The 1960s were an era of great change and revolution in the fashion world; modeling agencies first appeared. In the beginning, agencies that provided secretarial services offered their services to models to get contracts, charging weekly rates for bookings. Models were alone in choosing brands and customers and maintaining their contracts and billing accounts. The payment was usually made in cash, so cat-and-mouse games between models and customs officers seeking money from individuals were always at odds. Their work was limited to their areas or cities, and they rarely traveled. Most modeling contracts focused on internal markets because of the vague and unclear labor laws in different countries regarding modeling. If a model traveled to France or Germany, where fashion magazines and fashion houses were already well established, they were at the mercy of the agencies who exploited them by withholding their pay and forcing them back for more work, sometimes even without the proper work visas. Competing agencies often tipped police officers to rob hotels that housed models without work visas.

In the late 1960s, London, with its more organized and streamlined approach to modeling, became the center of the industry. It was time for the models to hit the jackpot; they became known outside their circles and became fashion icons. Models who ruled the London scene were Celia Hammond, Jean Shrimpton, Joanna Lumley, Penelope Tree, Pauline Stone, and Tania Mallet were household names. The only significant person in the entire scene was Twiggy, just 16, who became ‘The Face of ’66’ despite her young age and inexperience, inspiring many young women with her striking personality and fashion sense. In many ways, she was different from many other models with only an average height and a small body and short haircut, almost boyishly akin to the taller and more voluptuous models that were the choice of many agencies. She earned more than the others; at £80 an hour at a weekly average of £25, she was the highest-paid and very popular.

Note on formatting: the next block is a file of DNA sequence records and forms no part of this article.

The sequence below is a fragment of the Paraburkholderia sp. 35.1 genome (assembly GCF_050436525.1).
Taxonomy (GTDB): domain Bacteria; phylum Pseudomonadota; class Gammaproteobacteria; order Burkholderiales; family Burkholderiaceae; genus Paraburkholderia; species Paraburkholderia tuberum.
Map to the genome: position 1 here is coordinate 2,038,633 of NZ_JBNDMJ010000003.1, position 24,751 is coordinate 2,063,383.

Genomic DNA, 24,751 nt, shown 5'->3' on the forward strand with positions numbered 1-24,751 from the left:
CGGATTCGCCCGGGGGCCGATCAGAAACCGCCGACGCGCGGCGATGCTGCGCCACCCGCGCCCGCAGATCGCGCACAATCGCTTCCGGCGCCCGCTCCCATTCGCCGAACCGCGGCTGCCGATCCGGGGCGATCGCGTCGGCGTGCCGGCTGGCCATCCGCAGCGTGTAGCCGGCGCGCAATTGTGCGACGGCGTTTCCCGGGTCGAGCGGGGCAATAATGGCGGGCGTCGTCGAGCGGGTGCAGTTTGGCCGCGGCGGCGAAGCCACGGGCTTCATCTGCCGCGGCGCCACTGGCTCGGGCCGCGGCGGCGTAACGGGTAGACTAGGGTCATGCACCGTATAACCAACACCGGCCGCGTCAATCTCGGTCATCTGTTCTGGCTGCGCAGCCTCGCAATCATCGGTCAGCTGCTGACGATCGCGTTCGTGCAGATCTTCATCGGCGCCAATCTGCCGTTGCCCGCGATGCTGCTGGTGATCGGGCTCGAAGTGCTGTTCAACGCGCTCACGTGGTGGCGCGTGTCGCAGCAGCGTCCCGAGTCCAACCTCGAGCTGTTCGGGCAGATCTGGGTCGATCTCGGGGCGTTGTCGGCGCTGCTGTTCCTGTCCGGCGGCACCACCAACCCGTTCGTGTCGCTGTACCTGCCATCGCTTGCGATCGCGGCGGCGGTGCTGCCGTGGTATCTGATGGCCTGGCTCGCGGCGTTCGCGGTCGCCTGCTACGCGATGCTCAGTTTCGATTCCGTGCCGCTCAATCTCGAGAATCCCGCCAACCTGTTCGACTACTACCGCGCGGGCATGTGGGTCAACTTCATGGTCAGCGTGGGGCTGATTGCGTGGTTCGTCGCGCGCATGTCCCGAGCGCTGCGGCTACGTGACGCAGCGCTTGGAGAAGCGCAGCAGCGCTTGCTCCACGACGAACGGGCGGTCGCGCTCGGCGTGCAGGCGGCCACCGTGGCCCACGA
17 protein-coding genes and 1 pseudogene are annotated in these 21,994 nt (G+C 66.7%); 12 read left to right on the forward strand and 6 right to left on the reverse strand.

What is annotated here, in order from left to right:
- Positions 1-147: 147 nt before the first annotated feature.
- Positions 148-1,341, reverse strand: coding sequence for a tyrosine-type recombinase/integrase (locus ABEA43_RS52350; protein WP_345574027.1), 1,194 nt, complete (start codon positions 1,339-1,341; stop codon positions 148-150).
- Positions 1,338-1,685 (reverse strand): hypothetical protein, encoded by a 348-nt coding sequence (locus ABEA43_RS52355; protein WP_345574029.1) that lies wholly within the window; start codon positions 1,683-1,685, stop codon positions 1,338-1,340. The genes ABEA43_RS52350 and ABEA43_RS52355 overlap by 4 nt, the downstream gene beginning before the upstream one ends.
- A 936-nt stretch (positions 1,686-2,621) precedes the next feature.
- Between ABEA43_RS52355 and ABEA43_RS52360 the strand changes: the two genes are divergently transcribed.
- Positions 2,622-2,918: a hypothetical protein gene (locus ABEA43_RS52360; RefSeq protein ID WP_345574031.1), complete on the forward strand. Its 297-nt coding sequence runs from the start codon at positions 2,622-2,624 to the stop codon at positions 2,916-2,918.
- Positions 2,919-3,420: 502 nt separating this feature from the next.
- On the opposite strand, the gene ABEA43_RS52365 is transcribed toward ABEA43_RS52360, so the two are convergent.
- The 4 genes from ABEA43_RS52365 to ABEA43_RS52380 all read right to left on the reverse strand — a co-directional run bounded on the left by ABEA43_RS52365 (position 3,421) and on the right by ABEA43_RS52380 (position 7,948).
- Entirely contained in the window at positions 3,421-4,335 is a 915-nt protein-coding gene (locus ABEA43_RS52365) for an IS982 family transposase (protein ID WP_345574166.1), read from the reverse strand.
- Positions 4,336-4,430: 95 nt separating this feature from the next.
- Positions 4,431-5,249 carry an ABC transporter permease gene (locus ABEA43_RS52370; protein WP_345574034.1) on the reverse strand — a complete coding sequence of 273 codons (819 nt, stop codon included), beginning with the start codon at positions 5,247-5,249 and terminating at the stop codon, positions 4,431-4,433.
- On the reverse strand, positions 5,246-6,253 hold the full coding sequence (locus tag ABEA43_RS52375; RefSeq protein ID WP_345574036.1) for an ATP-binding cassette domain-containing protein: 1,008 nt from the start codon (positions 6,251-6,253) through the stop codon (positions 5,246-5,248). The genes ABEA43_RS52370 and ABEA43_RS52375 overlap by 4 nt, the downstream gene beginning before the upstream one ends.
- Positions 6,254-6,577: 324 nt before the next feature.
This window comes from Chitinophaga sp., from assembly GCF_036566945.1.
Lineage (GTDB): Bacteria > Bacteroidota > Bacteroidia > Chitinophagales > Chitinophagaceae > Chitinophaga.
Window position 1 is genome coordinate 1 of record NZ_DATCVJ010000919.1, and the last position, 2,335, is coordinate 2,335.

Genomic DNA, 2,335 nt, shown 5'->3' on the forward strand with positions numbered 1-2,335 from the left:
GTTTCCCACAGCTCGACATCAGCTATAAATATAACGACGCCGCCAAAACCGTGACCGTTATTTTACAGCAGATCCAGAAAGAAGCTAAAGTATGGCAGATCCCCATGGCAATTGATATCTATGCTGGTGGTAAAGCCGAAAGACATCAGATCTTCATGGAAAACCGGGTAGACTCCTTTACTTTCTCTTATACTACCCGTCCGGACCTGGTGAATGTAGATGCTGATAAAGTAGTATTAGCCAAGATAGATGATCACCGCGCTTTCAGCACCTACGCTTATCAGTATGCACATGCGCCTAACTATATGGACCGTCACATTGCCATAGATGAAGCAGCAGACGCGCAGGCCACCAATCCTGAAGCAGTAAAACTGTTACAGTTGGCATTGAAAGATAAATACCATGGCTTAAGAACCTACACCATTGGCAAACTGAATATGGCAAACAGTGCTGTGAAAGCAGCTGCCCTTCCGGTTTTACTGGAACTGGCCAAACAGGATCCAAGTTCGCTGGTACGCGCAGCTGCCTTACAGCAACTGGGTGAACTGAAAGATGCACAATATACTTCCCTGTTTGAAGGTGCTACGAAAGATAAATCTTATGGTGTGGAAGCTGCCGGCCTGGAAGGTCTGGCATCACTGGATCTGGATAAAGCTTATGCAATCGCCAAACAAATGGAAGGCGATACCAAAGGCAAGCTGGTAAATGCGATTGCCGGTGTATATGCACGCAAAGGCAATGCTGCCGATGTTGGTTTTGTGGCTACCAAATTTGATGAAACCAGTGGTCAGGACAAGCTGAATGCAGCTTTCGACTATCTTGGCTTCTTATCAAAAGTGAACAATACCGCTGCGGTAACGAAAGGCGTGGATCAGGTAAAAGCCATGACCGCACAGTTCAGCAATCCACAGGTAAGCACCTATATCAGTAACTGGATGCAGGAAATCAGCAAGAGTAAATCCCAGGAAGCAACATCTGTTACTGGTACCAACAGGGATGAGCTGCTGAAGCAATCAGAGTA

The founding of the Association of London Model Agents in 1967 revolutionized the modeling industry, bringing systematic changes and regulations to operate more professionally. Previous models were expected to be responsible for their makeup and hairstyles; modeling agencies took on this responsibility depending on client requirements and contracts. In that year, the Wilhelmina Model Agency was also founded by Wilhelmina Cooper and her husband. This and other agencies that emerged soon after, such as Models 1 and FM Agency, helped models by representing them to companies and helping them get better deals and work environments. The world’s first modeling agency, Ford Models, also encouraged teenage models to earn money and support their families; they often had young people in the house,

The year 1968 also saw the creation of “supermodels,” color, ethnicity, and race were not limiting factors; only models that attracted the world’s attention for a long time and appeared on the cover of magazines such as Glamour, Vogue, etc. were included in the list.

In the 2000s and beyond, model coordinators took it upon themselves to profile aspiring models and have portraits done for a small fee. Bubblegum Casting specializes in seeking out young women with confidence and pleasing personalities, helping them gain a foothold in the competitive modeling industry. Their models are known for their professional craftsmanship and attitude and have proven themselves repeatedly in promoting top brands and products.